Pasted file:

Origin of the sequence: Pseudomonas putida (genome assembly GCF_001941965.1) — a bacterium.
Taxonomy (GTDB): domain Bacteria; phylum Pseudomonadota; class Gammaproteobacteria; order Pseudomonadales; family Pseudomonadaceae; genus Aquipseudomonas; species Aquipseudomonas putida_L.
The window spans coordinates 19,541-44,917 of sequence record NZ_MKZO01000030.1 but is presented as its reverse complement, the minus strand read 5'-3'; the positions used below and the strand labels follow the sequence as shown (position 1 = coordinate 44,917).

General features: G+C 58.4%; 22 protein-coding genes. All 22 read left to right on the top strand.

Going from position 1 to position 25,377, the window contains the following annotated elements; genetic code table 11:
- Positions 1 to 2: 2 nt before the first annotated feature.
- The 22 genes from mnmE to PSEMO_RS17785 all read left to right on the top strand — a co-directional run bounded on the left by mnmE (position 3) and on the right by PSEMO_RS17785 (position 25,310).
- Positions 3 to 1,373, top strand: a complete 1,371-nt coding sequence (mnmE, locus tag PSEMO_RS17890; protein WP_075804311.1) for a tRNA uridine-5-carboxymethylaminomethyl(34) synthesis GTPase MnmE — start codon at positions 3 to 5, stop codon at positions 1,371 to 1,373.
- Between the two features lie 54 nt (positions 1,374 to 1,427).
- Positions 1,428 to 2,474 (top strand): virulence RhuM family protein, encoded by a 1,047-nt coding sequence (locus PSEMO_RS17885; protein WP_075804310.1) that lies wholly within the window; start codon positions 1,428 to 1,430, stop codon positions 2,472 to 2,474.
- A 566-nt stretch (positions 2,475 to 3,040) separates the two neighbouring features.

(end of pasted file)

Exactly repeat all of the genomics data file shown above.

Origin of the sequence: Pseudomonas putida (genome assembly GCF_001941965.1) — a bacterium.
Taxonomy (GTDB): domain Bacteria; phylum Pseudomonadota; class Gammaproteobacteria; order Pseudomonadales; family Pseudomonadaceae; genus Aquipseudomonas; species Aquipseudomonas putida_L.
The window spans coordinates 19,541-44,917 of sequence record NZ_MKZO01000030.1 but is presented as its reverse complement, the minus strand read 5'-3'; the positions used below and the strand labels follow the sequence as shown (position 1 = coordinate 44,917).

General features: G+C 58.4%; 22 protein-coding genes. All 22 read left to right on the top strand.

Going from position 1 to position 25,377, the window contains the following annotated elements; genetic code table 11:
- Positions 1 to 2: 2 nt before the first annotated feature.
- The 22 genes from mnmE to PSEMO_RS17785 all read left to right on the top strand — a co-directional run bounded on the left by mnmE (position 3) and on the right by PSEMO_RS17785 (position 25,310).
- Positions 3 to 1,373, top strand: a complete 1,371-nt coding sequence (mnmE, locus tag PSEMO_RS17890; protein WP_075804311.1) for a tRNA uridine-5-carboxymethylaminomethyl(34) synthesis GTPase MnmE — start codon at positions 3 to 5, stop codon at positions 1,371 to 1,373.
- Between the two features lie 54 nt (positions 1,374 to 1,427).
- Positions 1,428 to 2,474 (top strand): virulence RhuM family protein, encoded by a 1,047-nt coding sequence (locus PSEMO_RS17885; protein WP_075804310.1) that lies wholly within the window; start codon positions 1,428 to 1,430, stop codon positions 2,472 to 2,474.
- A 566-nt stretch (positions 2,475 to 3,040) separates the two neighbouring features.